Since exhaustion is an affirmative defense, the burden is on Appellees to demonstrate that Dillon failed to exhaust available administrative remedies. Jones v. Bock, 549 U.S. 199, 216, 127 S.Ct. 910, 166 L.Ed.2d 798 (2007). Consequently, Appellees must establish beyond peradventure all of the essential elements of the defense of exhaustion to warrant summary judgment in their favor. See Martin v. Alamo Cmty. Coll. Dist., 353 F.3d 409, 412 (5th Cir.2003).
Dillon does not seriously dispute that he failed to satisfy the steps of the ARP that are prerequisite to filing a section 1983 action. Rather, he argues that his suit should not be barred because there was no remedy “available” to him during the 90-day period following the alleged abuse. Alternatively, he also argues his failure to exhaust should be excused on the basis of estoppel or the “special circumstances” surrounding his detention at Jena.
In opposition to Appellees' various motions seeking to dismiss this case, Dillon submitted affidavits alleging that no administrative grievance procedures were available to prisoners at Jena and that prisoners were explicitly told not to submit grievances. Dillon asserts that when he sought to file an administrative complaint at Jena after he was abused in late September 2005, Appellee Brad Rogers ordered him to kneel down for approximately an hour and told him to “forget” about filing a grievance. He also claims that guards checked prisoners' outgoing mail and destroyed writings detailing abuses, blocking him from filing a “sensitive issues” grievance under La. Admin. Code tit. 22, § 325(G)(6)(a). Nevertheless, Dillon did give a visiting lawyer a hand-written grievance, which he expected the lawyer to deliver to the DPSC. Dillon discovered after he had filed suit that the lawyer had failed to forward the grievance to the DPSC.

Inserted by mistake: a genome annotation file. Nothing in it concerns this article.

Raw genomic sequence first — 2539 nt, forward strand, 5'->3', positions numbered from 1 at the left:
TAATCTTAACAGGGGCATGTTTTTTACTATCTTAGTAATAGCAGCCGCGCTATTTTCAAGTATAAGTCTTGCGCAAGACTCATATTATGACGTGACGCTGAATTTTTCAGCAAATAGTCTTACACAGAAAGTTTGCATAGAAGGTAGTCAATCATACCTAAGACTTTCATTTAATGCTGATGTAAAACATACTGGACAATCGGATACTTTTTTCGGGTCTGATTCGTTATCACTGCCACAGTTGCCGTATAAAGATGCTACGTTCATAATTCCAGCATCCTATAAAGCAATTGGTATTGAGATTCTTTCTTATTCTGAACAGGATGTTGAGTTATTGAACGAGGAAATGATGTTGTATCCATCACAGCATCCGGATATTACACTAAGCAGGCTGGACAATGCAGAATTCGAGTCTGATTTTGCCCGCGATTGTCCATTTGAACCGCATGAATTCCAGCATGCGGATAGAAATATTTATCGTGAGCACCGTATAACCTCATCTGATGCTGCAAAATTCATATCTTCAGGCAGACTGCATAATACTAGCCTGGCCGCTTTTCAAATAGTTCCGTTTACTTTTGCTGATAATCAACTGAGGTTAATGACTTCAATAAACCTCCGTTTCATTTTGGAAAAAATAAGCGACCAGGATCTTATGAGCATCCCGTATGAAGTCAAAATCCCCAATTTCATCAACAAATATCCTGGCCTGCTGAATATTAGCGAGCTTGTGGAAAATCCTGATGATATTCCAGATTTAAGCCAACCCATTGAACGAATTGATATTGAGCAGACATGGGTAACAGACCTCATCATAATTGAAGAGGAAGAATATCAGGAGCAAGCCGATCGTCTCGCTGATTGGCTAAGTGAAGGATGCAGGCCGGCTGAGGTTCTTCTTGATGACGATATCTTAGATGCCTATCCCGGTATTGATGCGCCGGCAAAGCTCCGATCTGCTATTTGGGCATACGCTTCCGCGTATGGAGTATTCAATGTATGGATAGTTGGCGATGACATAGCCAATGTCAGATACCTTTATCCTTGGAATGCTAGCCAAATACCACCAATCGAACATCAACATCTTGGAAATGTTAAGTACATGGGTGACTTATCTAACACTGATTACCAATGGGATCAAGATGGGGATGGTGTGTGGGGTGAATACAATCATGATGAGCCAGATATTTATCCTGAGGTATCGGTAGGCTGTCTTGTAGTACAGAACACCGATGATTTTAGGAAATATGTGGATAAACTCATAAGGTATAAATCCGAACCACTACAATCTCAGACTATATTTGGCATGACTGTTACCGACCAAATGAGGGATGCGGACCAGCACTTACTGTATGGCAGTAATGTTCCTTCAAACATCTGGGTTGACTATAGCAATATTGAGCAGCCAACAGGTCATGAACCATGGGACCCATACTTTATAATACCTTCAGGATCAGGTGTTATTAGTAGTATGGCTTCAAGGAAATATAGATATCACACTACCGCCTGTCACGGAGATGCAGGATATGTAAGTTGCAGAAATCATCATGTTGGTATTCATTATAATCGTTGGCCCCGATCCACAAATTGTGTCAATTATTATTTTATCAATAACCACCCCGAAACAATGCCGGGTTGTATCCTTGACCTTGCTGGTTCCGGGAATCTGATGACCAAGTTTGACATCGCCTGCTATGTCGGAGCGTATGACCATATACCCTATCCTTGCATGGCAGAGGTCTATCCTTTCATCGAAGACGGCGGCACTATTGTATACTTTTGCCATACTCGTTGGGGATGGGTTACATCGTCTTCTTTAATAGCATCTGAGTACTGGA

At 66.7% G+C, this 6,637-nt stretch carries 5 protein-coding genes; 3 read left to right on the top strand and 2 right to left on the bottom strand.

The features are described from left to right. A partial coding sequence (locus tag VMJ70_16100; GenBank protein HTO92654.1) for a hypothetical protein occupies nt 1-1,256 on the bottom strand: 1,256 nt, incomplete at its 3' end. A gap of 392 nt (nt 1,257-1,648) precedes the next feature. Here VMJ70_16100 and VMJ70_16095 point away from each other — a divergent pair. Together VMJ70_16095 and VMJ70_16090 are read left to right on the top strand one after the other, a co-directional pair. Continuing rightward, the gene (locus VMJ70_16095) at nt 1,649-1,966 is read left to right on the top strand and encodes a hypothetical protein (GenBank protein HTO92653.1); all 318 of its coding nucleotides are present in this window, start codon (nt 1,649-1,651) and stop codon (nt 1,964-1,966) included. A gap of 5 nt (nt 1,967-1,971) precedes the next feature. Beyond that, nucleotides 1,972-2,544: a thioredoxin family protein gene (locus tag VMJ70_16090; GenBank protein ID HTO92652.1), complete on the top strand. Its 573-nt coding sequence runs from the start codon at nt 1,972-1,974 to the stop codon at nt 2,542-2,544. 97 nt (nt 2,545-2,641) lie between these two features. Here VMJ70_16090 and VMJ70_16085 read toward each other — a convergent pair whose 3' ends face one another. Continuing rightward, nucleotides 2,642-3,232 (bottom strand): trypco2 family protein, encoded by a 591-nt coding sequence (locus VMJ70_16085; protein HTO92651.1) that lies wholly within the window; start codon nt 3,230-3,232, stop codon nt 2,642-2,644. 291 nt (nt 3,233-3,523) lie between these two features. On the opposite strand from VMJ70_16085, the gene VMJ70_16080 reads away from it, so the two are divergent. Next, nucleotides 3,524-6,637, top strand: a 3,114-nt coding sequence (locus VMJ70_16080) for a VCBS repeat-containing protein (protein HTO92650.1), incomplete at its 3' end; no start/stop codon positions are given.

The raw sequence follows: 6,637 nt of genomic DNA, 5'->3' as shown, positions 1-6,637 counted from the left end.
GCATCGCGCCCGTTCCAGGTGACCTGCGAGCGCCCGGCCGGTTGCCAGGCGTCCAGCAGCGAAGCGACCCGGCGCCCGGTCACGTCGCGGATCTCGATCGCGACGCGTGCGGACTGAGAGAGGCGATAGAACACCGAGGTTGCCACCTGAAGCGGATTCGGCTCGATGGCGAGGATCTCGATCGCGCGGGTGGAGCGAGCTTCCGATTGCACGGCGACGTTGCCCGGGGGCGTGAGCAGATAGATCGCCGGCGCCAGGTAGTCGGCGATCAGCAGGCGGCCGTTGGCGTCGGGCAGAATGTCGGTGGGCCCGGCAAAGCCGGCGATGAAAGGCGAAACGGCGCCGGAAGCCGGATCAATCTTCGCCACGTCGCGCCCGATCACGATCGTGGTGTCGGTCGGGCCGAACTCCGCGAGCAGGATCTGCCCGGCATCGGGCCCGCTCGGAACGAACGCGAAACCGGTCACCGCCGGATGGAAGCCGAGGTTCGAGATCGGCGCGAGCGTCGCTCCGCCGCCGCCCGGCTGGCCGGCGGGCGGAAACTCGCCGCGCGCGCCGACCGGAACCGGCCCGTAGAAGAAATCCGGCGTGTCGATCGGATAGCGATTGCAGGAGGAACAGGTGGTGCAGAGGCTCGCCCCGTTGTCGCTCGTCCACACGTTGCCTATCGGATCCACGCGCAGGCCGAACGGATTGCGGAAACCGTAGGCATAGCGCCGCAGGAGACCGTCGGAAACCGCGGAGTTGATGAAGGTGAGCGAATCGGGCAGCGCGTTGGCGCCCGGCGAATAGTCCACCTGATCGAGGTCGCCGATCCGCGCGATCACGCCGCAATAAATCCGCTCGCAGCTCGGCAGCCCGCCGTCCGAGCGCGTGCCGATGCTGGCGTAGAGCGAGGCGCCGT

After the DPSC transferred Dillon to Allen in early October 2005, the 90-day period during which he could have filed a grievance under section 325(G)(1)(a) had not yet elapsed and would not do so until late December. However, Dillon alleges that Allen's Captain Wheaton and inmate counsel Dennis Coleman told him that he could not file an administrative grievance at Allen for abuse suffered at Jena. Nevertheless, Dillon claims to have submitted several grievances at Allen, requesting medical treatment for injuries sustained at Jena and inquiring whether he was actually barred from filing a grievance at Allen for abuse at Jena. Even if these grievances filed at Allen could qualify as “first step” grievances applicable to the claims advanced in this suit, Dillon never pursued them to the “second step” of the ARP process under section 325(G)(4)(a).